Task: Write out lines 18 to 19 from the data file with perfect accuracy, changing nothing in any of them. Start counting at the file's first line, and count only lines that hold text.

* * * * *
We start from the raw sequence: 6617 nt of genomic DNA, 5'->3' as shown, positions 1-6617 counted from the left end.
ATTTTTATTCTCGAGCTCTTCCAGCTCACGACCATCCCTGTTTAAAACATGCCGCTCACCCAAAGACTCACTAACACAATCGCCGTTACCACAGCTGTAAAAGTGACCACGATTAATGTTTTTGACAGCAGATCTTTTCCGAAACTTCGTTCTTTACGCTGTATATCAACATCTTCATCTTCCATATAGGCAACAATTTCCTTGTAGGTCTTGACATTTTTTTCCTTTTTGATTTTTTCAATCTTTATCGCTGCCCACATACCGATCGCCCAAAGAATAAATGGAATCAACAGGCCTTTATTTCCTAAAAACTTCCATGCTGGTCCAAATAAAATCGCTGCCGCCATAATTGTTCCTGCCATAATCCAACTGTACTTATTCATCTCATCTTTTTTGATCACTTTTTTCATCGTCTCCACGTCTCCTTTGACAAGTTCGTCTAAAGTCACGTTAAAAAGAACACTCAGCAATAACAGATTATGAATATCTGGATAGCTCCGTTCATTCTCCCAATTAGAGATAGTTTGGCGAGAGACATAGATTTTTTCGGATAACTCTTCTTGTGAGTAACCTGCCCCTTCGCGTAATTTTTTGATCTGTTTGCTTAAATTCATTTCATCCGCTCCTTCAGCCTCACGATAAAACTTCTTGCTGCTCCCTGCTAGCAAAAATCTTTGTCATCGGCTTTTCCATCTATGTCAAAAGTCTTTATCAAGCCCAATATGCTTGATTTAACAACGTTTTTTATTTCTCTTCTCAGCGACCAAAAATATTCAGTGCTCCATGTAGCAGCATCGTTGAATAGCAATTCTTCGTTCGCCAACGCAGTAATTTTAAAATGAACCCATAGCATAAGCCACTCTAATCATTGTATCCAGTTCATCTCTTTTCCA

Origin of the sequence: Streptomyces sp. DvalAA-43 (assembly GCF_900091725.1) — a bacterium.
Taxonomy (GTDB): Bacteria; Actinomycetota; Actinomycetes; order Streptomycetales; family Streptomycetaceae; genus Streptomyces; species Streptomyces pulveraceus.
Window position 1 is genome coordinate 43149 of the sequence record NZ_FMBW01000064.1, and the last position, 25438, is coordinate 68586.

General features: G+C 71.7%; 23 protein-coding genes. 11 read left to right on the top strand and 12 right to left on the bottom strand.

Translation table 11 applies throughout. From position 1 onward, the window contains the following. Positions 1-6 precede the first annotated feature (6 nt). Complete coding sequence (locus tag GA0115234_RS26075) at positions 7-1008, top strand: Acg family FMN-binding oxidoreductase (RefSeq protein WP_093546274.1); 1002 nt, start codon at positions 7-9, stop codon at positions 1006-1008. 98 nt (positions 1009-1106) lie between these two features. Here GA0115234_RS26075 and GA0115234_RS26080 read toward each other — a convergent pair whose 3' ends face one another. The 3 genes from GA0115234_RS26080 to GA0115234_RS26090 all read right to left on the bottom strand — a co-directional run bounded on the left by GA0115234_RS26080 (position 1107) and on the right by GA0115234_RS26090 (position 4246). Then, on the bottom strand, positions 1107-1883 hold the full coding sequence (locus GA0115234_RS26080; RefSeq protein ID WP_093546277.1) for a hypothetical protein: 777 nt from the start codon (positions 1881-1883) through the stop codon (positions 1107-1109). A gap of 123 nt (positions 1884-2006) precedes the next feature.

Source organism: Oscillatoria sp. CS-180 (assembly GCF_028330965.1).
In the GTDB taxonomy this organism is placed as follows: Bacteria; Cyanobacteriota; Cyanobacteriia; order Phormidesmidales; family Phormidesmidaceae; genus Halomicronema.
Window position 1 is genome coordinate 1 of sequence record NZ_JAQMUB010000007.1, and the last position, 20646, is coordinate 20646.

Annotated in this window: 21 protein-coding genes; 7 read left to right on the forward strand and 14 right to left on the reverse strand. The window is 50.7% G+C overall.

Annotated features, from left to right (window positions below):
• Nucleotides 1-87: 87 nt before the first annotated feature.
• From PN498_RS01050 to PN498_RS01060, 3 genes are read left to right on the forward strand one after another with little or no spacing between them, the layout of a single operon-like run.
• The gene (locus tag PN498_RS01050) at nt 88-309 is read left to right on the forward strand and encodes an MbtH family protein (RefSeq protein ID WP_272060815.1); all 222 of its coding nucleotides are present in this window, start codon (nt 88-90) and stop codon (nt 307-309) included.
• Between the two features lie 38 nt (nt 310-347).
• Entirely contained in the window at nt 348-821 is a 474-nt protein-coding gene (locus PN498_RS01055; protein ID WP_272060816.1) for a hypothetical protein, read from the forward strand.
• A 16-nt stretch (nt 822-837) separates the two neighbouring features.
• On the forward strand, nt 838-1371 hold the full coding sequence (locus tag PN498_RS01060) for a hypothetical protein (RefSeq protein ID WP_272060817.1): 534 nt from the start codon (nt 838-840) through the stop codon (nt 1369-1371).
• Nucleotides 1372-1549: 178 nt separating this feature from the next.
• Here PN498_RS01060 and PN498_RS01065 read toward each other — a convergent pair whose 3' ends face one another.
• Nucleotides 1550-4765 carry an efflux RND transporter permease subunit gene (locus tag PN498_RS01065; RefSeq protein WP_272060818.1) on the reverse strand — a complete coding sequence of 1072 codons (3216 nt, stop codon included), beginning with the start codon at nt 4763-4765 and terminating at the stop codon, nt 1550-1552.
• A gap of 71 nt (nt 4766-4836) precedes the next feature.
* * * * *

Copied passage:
• A 16-nt stretch (nt 822-837) separates the two neighbouring features.
• On the forward strand, nt 838-1371 hold the full coding sequence (locus tag PN498_RS01060) for a hypothetical protein (RefSeq protein ID WP_272060817.1): 534 nt from the start codon (nt 838-840) through the stop codon (nt 1369-1371).